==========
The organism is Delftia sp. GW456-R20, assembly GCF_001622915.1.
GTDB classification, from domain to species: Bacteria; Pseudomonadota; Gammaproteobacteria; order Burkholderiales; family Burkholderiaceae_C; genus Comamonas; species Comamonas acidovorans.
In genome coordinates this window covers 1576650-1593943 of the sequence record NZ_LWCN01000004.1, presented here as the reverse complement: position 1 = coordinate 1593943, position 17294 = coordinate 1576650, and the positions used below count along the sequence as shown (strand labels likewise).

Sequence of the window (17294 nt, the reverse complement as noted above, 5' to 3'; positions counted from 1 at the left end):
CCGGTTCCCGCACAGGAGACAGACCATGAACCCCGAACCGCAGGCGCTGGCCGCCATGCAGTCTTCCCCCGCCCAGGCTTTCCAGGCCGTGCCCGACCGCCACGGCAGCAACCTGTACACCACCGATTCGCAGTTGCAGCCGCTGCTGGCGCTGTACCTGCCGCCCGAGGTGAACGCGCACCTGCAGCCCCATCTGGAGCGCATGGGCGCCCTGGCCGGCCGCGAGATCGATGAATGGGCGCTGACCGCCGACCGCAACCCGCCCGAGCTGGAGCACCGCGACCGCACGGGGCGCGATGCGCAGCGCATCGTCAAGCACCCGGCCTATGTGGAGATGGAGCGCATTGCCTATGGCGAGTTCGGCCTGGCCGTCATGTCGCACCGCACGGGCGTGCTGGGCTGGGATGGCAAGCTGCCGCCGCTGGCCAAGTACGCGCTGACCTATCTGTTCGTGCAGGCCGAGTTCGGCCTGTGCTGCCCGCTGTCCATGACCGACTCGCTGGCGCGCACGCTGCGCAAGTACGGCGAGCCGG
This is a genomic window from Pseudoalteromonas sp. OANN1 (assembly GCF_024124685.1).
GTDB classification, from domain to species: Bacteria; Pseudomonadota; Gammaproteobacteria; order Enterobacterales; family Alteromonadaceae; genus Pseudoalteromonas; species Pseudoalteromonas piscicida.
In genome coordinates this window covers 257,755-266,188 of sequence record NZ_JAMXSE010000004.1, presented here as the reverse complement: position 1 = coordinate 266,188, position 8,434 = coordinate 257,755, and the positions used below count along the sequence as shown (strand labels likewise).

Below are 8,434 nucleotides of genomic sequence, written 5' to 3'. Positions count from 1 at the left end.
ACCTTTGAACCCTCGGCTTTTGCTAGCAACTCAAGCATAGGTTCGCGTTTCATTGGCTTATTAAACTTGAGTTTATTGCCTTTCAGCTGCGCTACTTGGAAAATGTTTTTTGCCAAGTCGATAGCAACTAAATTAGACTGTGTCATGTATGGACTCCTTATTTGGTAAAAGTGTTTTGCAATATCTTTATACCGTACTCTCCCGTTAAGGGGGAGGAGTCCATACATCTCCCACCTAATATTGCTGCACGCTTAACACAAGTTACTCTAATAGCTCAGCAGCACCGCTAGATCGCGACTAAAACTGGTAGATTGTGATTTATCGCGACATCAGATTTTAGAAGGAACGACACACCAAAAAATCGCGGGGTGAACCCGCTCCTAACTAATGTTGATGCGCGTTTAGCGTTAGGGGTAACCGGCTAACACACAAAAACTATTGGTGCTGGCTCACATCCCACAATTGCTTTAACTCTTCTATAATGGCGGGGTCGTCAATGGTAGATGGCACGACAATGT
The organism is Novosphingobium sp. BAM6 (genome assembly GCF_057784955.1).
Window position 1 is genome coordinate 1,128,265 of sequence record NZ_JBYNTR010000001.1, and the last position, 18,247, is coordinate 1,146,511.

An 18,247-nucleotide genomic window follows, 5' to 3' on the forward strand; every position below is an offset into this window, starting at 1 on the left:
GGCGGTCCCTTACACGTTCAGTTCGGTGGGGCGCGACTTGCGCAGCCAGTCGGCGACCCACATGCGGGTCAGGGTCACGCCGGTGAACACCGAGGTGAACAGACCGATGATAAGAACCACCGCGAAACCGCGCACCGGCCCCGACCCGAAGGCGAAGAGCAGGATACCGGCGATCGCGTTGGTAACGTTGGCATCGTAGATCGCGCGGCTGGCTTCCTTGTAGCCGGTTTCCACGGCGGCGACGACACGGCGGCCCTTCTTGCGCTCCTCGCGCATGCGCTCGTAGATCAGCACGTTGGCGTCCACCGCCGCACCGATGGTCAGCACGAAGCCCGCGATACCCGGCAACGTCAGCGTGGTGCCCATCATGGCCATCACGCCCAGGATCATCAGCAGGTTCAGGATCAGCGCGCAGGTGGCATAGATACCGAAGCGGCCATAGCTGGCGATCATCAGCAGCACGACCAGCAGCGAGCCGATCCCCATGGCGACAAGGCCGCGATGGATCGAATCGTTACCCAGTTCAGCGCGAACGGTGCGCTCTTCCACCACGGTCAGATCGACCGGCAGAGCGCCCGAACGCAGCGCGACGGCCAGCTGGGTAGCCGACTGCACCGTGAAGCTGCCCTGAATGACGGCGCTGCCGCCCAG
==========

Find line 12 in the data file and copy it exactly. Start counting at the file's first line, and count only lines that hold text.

Window position 1 is genome coordinate 1,128,265 of sequence record NZ_JBYNTR010000001.1, and the last position, 18,247, is coordinate 1,146,511.